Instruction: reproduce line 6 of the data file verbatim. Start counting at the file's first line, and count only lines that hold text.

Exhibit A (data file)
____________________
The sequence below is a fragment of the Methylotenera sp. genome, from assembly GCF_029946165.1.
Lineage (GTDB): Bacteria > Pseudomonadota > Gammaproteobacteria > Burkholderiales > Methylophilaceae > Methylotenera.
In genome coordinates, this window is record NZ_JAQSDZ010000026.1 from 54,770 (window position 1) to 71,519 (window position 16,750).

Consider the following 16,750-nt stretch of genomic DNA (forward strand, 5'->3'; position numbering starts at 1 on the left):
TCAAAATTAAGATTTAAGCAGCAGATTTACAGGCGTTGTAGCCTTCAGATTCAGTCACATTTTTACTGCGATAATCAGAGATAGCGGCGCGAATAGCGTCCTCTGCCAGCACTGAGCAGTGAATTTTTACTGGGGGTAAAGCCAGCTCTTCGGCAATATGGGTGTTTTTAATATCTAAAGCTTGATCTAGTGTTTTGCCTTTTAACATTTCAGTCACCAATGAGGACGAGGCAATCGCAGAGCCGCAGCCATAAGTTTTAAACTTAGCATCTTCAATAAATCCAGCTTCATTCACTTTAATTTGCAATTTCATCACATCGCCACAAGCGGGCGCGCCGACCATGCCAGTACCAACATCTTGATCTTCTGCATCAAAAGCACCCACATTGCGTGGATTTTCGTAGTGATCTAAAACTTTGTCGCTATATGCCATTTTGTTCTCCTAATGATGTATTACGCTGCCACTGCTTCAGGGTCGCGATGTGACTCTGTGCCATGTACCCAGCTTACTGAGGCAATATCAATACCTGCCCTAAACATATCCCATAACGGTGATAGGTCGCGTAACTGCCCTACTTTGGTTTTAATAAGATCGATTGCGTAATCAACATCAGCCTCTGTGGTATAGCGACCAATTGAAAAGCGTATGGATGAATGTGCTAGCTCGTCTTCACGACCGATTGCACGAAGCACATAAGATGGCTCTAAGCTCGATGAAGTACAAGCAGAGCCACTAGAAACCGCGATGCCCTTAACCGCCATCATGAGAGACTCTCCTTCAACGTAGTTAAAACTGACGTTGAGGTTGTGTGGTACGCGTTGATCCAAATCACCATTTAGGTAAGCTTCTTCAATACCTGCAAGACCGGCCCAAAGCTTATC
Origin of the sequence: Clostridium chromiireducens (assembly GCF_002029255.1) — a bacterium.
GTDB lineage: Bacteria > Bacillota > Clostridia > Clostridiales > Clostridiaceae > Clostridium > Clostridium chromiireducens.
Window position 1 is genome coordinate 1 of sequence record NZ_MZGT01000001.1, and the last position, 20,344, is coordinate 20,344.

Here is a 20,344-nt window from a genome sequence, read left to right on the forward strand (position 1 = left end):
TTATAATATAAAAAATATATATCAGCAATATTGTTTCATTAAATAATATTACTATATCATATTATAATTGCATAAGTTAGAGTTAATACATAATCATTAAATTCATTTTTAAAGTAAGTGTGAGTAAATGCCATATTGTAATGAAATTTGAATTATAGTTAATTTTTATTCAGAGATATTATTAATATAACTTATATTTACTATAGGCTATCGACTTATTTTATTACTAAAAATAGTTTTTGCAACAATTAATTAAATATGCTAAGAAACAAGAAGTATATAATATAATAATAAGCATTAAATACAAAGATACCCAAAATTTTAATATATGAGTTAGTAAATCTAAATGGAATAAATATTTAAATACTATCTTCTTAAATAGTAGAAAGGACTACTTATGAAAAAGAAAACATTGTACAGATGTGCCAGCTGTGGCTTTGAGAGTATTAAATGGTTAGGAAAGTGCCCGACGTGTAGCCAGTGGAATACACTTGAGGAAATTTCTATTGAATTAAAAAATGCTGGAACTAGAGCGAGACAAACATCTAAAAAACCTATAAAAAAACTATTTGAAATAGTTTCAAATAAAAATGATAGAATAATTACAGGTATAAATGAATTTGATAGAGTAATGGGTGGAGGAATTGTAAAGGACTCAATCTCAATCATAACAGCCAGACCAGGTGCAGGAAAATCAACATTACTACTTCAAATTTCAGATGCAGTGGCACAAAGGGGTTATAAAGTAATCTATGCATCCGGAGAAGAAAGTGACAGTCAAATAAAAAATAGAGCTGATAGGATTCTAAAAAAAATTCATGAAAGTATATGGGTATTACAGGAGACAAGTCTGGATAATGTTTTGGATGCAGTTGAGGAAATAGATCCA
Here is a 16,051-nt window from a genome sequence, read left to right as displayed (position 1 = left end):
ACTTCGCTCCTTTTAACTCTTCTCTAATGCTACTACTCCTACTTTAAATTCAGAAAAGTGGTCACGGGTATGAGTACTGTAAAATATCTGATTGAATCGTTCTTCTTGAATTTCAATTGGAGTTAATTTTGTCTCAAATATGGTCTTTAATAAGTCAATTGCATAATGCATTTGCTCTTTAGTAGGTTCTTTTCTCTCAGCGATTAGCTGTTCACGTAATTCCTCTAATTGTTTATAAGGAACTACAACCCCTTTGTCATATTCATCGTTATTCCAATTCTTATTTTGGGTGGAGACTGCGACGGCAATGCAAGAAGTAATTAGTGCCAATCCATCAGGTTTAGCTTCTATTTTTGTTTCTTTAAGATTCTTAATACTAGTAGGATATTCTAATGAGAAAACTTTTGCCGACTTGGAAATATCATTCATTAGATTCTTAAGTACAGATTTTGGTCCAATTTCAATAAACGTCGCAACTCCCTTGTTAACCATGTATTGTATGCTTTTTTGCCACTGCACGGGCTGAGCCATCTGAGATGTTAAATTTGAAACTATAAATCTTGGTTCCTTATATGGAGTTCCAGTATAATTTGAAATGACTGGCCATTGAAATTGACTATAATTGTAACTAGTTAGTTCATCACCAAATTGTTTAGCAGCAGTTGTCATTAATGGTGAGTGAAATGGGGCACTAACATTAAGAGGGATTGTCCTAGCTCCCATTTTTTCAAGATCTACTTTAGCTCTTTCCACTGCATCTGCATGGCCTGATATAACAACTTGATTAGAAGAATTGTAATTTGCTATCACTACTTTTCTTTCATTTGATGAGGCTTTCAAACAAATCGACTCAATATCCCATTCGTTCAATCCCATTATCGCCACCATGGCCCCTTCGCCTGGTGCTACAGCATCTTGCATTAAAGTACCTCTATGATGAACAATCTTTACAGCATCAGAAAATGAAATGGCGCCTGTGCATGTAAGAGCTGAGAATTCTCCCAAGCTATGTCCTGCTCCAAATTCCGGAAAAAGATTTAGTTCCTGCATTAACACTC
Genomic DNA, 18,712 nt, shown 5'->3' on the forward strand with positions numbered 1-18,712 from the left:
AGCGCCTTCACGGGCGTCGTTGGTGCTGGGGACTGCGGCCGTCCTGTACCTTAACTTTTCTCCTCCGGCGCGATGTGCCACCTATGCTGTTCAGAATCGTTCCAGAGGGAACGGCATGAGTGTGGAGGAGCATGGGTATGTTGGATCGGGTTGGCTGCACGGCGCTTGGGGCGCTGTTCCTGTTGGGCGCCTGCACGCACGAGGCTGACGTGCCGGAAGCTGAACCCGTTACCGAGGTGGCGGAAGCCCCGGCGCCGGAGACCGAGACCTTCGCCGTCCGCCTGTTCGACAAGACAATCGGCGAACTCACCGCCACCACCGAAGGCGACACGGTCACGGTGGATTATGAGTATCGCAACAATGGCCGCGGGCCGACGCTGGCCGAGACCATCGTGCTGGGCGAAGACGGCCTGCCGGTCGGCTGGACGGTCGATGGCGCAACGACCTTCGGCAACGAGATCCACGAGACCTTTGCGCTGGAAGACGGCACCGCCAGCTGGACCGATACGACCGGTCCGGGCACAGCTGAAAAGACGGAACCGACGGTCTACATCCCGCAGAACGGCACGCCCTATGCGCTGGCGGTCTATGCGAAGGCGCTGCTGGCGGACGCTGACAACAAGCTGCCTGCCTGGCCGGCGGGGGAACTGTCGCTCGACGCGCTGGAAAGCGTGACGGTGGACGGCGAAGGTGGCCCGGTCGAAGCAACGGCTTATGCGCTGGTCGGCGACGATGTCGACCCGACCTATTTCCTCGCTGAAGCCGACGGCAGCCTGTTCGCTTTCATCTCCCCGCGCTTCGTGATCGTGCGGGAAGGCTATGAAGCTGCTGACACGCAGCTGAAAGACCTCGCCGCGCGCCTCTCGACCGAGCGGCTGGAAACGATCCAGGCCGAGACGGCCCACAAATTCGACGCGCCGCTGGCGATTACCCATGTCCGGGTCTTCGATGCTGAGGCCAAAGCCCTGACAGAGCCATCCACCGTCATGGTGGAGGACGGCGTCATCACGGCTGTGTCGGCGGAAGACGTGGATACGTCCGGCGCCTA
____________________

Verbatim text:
Origin of the sequence: Clostridium chromiireducens (assembly GCF_002029255.1) — a bacterium.